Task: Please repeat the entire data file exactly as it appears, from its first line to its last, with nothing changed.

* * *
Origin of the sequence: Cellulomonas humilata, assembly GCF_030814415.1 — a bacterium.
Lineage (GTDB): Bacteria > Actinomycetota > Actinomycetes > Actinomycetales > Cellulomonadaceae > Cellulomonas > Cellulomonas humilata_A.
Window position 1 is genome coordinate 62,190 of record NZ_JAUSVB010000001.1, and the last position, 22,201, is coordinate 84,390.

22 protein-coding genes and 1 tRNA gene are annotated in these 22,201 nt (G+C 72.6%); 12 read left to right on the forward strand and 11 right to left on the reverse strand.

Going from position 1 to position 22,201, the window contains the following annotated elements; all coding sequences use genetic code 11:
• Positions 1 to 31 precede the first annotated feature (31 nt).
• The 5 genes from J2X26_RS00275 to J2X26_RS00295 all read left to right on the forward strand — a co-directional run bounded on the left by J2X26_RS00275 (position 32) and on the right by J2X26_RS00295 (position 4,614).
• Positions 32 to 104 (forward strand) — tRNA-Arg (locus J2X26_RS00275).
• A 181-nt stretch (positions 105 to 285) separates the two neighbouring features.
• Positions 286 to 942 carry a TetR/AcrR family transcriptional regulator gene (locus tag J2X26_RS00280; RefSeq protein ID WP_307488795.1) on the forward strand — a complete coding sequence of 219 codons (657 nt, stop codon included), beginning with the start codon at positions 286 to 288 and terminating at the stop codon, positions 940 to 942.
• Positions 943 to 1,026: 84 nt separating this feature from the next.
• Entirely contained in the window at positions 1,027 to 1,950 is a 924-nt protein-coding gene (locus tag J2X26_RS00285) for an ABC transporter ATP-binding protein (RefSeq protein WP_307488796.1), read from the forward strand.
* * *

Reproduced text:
Origin of the sequence: Cellulomonas humilata, assembly GCF_030814415.1 — a bacterium.
Lineage (GTDB): Bacteria > Actinomycetota > Actinomycetes > Actinomycetales > Cellulomonadaceae > Cellulomonas > Cellulomonas humilata_A.
Window position 1 is genome coordinate 62,190 of record NZ_JAUSVB010000001.1, and the last position, 22,201, is coordinate 84,390.

22 protein-coding genes and 1 tRNA gene are annotated in these 22,201 nt (G+C 72.6%); 12 read left to right on the forward strand and 11 right to left on the reverse strand.

Going from position 1 to position 22,201, the window contains the following annotated elements; all coding sequences use genetic code 11:
• Positions 1 to 31 precede the first annotated feature (31 nt).
• The 5 genes from J2X26_RS00275 to J2X26_RS00295 all read left to right on the forward strand — a co-directional run bounded on the left by J2X26_RS00275 (position 32) and on the right by J2X26_RS00295 (position 4,614).
• Positions 32 to 104 (forward strand) — tRNA-Arg (locus J2X26_RS00275).
• A 181-nt stretch (positions 105 to 285) separates the two neighbouring features.
• Positions 286 to 942 carry a TetR/AcrR family transcriptional regulator gene (locus tag J2X26_RS00280; RefSeq protein ID WP_307488795.1) on the forward strand — a complete coding sequence of 219 codons (657 nt, stop codon included), beginning with the start codon at positions 286 to 288 and terminating at the stop codon, positions 940 to 942.
• Positions 943 to 1,026: 84 nt separating this feature from the next.
• Entirely contained in the window at positions 1,027 to 1,950 is a 924-nt protein-coding gene (locus tag J2X26_RS00285) for an ABC transporter ATP-binding protein (RefSeq protein WP_307488796.1), read from the forward strand.